johann3s wrote in post #15634736
It is because you are moving the wrong way. I said for smaller subject sizes the advantage for the longer lens becomes more clear. And what do you do? You show me a plot for a field of view of 10 meter. You clearly did not understand it.
By the way the assesment of which test shot has more blur for the closest subject (the small pole) is highly subjective to me anyway. You could argue for both as the difference is too small to draw a clear conclusion.
@JeffreyG: As for why I let users not simply enter a value for subject distance, is because to me this is not as intuitive. What I want to do is link this calculator to actual photography, and then it is easier to think of what you want to capture in your photo, then how far you actually need to be in order to achieve this with a given focal length.
You're getting very defensive and accusatory in your tones, guy! Calm!!!! I am trying to UNDERSTAND, not persecute you!
You clearly missed the point of the two plots which I displayed. As I was unable to necessarily reproduce the information about exactly what shooting distance and frame area was used in the test shot, I chose TWO EXTREMES, 1) head and shoulders framing, and 2) a very large area framed. Therefore the curves show the expected blur at 1m behind the subject and at 10m behind the subject, which BOTH of my targets (the PVC fitting, and the apple) fall within. So it should be possible to see in one graph or the other graph that one of them echoes the test shots taken months ago, as the conditions of the shoot were somewhere IN BETWEEN the two framing extremes which were graphed, shouldn't they??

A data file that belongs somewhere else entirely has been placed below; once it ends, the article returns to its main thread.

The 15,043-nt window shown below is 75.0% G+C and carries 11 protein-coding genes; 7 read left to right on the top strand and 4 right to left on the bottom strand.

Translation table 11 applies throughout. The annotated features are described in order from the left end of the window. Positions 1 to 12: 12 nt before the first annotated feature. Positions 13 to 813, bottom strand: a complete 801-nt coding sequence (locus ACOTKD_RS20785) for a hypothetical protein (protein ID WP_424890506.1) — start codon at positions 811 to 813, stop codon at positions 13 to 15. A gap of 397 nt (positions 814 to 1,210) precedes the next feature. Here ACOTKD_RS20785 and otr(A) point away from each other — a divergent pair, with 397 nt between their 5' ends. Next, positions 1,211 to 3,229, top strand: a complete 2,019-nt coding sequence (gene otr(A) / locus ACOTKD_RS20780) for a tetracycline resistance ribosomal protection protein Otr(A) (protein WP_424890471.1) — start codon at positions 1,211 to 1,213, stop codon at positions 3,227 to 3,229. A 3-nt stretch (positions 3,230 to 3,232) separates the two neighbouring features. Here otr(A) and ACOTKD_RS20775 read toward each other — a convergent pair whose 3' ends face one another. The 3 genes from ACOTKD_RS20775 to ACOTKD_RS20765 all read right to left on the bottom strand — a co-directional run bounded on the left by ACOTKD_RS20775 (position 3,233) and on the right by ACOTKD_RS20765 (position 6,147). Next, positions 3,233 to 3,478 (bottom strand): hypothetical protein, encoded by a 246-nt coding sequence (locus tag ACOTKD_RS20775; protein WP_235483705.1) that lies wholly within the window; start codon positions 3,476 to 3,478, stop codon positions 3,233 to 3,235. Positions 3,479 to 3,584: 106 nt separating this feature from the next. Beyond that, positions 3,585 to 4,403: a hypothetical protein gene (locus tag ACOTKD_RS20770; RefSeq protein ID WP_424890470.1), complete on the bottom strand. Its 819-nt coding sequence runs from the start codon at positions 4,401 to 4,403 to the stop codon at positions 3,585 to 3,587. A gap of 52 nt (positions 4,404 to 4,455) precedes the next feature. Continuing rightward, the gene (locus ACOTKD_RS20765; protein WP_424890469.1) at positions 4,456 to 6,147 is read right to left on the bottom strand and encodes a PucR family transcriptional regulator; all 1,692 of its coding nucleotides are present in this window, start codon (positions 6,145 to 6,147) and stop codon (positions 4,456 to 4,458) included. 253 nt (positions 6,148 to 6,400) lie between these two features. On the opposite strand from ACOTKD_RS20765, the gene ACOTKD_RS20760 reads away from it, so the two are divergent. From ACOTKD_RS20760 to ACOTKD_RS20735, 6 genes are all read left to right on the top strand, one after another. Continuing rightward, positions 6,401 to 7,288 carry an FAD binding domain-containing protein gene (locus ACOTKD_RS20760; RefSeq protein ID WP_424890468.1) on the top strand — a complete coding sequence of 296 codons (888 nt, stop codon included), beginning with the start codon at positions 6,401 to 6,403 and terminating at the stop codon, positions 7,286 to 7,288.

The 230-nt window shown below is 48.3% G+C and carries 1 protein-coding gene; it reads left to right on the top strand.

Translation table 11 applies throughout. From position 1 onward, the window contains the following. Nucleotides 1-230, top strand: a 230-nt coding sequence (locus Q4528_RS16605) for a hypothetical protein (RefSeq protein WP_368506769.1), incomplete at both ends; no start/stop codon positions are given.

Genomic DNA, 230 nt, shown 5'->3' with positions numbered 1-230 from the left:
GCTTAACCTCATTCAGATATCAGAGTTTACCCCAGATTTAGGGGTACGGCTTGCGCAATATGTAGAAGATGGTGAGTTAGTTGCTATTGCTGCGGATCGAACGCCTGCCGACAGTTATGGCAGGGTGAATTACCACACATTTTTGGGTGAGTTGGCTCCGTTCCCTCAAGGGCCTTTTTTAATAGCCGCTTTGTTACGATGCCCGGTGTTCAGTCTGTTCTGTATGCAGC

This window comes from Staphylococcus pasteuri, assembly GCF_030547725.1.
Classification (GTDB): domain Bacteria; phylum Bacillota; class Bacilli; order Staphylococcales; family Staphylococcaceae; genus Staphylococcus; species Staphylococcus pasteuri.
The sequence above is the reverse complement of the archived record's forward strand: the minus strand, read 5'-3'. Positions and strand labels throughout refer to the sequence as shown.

As for me not understanding....I wrote to you suggesting that you explain HOW to INTERPRET your graphs, for those who do not understand the topic. If I, who have read considerable amounts about the topic of background blur, cannot read your graphs correctly, you can't expect a lesser understanding person to correctly interpret your graphs either, should you? Q.E.D.